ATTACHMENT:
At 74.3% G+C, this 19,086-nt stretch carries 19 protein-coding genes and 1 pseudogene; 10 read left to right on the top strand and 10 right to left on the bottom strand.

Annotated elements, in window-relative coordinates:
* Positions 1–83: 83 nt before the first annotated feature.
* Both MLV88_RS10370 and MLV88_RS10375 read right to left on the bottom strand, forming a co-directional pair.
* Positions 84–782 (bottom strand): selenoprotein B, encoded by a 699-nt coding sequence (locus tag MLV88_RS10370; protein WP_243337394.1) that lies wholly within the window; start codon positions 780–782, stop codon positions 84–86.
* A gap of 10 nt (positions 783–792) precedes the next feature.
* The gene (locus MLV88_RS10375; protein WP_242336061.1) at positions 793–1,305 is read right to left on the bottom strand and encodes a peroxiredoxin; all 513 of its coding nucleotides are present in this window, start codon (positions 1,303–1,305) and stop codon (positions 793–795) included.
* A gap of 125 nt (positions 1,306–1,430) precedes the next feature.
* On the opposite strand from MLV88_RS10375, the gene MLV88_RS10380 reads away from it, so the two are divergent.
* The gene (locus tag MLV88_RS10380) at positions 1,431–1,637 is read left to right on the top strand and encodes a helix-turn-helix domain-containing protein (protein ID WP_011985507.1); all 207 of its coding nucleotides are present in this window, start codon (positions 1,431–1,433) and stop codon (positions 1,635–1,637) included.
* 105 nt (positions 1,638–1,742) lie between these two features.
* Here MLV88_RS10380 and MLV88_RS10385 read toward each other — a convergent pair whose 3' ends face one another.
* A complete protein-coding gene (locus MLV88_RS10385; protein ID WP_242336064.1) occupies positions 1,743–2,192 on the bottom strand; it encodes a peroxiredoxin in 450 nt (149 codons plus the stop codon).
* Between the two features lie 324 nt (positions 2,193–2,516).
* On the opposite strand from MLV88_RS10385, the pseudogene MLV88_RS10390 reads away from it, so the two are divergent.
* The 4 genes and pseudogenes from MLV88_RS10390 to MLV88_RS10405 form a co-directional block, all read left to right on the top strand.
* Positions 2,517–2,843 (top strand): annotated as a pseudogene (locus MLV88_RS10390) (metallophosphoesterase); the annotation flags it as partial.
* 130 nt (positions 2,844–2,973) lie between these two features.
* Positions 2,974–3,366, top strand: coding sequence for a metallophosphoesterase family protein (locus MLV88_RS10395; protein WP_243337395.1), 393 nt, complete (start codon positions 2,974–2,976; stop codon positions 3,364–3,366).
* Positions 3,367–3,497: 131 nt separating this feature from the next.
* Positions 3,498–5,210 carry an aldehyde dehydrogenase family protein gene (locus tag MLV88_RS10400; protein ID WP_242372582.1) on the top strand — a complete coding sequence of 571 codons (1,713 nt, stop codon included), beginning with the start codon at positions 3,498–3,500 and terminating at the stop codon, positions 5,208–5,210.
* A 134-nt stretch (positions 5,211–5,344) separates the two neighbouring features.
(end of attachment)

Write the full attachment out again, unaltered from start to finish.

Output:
At 74.3% G+C, this 19,086-nt stretch carries 19 protein-coding genes and 1 pseudogene; 10 read left to right on the top strand and 10 right to left on the bottom strand.

Annotated elements, in window-relative coordinates:
* Positions 1–83: 83 nt before the first annotated feature.
* Both MLV88_RS10370 and MLV88_RS10375 read right to left on the bottom strand, forming a co-directional pair.
* Positions 84–782 (bottom strand): selenoprotein B, encoded by a 699-nt coding sequence (locus tag MLV88_RS10370; protein WP_243337394.1) that lies wholly within the window; start codon positions 780–782, stop codon positions 84–86.
* A gap of 10 nt (positions 783–792) precedes the next feature.
* The gene (locus MLV88_RS10375; protein WP_242336061.1) at positions 793–1,305 is read right to left on the bottom strand and encodes a peroxiredoxin; all 513 of its coding nucleotides are present in this window, start codon (positions 1,303–1,305) and stop codon (positions 793–795) included.
* A gap of 125 nt (positions 1,306–1,430) precedes the next feature.
* On the opposite strand from MLV88_RS10375, the gene MLV88_RS10380 reads away from it, so the two are divergent.
* The gene (locus tag MLV88_RS10380) at positions 1,431–1,637 is read left to right on the top strand and encodes a helix-turn-helix domain-containing protein (protein ID WP_011985507.1); all 207 of its coding nucleotides are present in this window, start codon (positions 1,431–1,433) and stop codon (positions 1,635–1,637) included.
* 105 nt (positions 1,638–1,742) lie between these two features.
* Here MLV88_RS10380 and MLV88_RS10385 read toward each other — a convergent pair whose 3' ends face one another.
* A complete protein-coding gene (locus MLV88_RS10385; protein ID WP_242336064.1) occupies positions 1,743–2,192 on the bottom strand; it encodes a peroxiredoxin in 450 nt (149 codons plus the stop codon).
* Between the two features lie 324 nt (positions 2,193–2,516).
* On the opposite strand from MLV88_RS10385, the pseudogene MLV88_RS10390 reads away from it, so the two are divergent.
* The 4 genes and pseudogenes from MLV88_RS10390 to MLV88_RS10405 form a co-directional block, all read left to right on the top strand.
* Positions 2,517–2,843 (top strand): annotated as a pseudogene (locus MLV88_RS10390) (metallophosphoesterase); the annotation flags it as partial.
* 130 nt (positions 2,844–2,973) lie between these two features.
* Positions 2,974–3,366, top strand: coding sequence for a metallophosphoesterase family protein (locus MLV88_RS10395; protein WP_243337395.1), 393 nt, complete (start codon positions 2,974–2,976; stop codon positions 3,364–3,366).
* Positions 3,367–3,497: 131 nt separating this feature from the next.
* Positions 3,498–5,210 carry an aldehyde dehydrogenase family protein gene (locus tag MLV88_RS10400; protein ID WP_242372582.1) on the top strand — a complete coding sequence of 571 codons (1,713 nt, stop codon included), beginning with the start codon at positions 3,498–3,500 and terminating at the stop codon, positions 5,208–5,210.
* A 134-nt stretch (positions 5,211–5,344) separates the two neighbouring features.